Comparison of supervised and unsupervised linear methods for recovering task-relevant activity in EEG

In this paper we compare three linear methods, independent component analysis (ICA), common spatial patterns (CSP), and linear discrimination (LD) for recovering task relevant neural activity from high spatial density electroencephalography (EEG). Each linear method uses a different objective function to recover underlying source components by exploiting statistical structure across a large number of sensors. We test these methods using a dual-task event-related paradigm. While engaged in a primary task, subjects must detect infrequent changes in the visual display, which would be expected to evoke several well-known event-related potentials (ERPs), including the N2 and P3. We find that though each method utilizes a different objective function, they in fact yield similar components. We note that one advantage of the LD approach is that the recovered component is easily interpretable, namely it represents the component within a given time window which is most discriminating for the task, given a spatial integration of the sensors. Both ICA and CSP return multiple components, of which the most discriminating component may not be the first. Thus, for these methods, visual inspection or additional processing is required to determine the significance of these components for the task.

Perceptual salience as novelty detection in cortical pinwheel space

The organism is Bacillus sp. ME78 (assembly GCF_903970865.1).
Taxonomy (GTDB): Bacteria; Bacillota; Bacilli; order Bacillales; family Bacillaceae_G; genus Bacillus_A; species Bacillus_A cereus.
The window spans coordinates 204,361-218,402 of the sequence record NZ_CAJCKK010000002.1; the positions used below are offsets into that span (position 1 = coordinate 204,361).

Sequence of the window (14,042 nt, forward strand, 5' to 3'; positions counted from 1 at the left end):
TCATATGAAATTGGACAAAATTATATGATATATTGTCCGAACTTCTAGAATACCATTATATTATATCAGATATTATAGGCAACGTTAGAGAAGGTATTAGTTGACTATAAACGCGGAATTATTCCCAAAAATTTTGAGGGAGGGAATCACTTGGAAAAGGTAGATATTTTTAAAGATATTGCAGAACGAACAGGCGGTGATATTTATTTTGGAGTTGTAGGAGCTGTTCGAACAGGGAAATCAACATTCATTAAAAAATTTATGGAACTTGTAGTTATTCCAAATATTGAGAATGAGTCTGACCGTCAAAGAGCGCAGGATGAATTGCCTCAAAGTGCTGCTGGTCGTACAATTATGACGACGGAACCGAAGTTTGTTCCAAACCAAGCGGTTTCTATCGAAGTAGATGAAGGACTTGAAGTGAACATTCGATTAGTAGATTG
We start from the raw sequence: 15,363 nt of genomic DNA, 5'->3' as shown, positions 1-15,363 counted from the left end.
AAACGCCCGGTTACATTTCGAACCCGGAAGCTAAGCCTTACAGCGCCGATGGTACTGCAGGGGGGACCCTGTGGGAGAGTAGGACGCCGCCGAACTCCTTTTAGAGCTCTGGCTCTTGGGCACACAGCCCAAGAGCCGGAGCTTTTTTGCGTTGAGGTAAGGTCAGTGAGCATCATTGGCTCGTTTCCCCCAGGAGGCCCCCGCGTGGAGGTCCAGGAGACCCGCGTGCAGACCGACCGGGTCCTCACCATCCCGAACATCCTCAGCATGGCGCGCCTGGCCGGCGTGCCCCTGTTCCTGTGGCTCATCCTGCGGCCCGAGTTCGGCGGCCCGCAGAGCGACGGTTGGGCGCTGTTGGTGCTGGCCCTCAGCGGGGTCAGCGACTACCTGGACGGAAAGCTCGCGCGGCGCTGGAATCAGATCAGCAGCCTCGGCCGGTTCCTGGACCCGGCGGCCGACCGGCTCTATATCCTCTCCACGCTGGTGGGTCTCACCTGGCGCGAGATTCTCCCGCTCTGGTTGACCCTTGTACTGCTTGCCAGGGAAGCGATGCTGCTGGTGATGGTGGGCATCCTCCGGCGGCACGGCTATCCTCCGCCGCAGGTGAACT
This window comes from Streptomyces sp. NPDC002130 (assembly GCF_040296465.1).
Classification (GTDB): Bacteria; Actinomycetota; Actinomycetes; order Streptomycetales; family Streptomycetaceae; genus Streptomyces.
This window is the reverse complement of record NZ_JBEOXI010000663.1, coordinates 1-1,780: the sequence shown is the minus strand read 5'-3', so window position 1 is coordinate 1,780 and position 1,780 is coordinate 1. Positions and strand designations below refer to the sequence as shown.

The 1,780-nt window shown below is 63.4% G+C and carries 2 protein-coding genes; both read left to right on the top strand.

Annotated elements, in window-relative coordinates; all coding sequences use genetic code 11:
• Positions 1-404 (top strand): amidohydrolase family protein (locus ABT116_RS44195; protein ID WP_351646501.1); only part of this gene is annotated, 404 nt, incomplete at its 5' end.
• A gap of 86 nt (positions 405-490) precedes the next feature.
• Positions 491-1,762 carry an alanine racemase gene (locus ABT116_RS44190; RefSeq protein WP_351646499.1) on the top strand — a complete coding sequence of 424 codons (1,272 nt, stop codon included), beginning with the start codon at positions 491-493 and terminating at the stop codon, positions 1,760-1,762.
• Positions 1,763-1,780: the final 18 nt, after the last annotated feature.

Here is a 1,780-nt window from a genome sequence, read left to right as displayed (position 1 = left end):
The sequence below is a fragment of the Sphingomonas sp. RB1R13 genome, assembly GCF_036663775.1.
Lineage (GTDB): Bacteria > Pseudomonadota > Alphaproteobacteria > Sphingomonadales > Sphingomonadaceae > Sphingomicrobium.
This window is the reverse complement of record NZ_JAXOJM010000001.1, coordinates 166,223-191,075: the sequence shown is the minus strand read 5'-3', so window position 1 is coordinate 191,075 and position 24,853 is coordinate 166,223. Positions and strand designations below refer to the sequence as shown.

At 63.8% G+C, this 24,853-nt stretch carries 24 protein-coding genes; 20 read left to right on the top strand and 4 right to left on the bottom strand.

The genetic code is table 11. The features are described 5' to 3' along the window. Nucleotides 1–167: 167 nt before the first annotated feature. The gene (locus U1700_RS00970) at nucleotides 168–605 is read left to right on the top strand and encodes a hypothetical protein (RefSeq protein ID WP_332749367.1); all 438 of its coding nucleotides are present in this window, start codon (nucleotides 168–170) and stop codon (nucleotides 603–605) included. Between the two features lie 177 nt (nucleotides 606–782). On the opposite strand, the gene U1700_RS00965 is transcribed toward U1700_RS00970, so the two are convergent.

We describe a filter-based model of orientation processing in primary visual cortex (V1) and demonstrate that novelty in cortical “pinwheel” space can be used as a measure of perceptual salience. In the model, novelty is computed as the negative log likelihood of a pinwheel’s activity relative to the population response. The population response is modeled using a mixture of Gaussians, enabling the representation of complex, multi-modal distributions. Hidden variables that are inferred in the mixture model can be viewed as grouping or “binding” pinwheels which have similar responses within the distribution space. Results are shown for several stimuli that illustrate well-known contextual effects related to perceptual salience, as well as results for a natural image.

Simulated optical imaging of orientation preference in a model of V1

Optical imaging studies have played an important role in mapping the orientation selectivity and ocular dominance of neurons across an extended area of primary visual cortex (V1). Such studies have produced images with a more or less smooth and regular spatial distribution of relevant neuronal response properties. This is in spite of the fact that results from electrophysiological recordings, though limited in their number and spatial distribution, show significant scatter/variability in the relevant response properties of nearby neurons. In this paper we present a simulation of the optical imaging experiments of ocular dominance and orientation selectivity using a computational model of the primary visual cortex. The simulations assume that the optical imaging signal is proportional to the averaged response of neighboring neurons. The model faithfully reproduces ocular dominance columns and orientation pinwheels in the presence of realistic scatter of single cell preferred responses. In addition,we find the simulated optical imaging of orientation pinwheels to be remarkably robust, with the pinwheel structure maintained up to an addition of degrees of random scatter in the orientation preference of single cells. Our results suggest that an optical imaging result does not necessarily, by itself, provide any obvious upperbound for the scatter of the underlying neuronal response properties on local scales.

Spatial signatures of visual object recognition events learned from single-trial analysis of EEG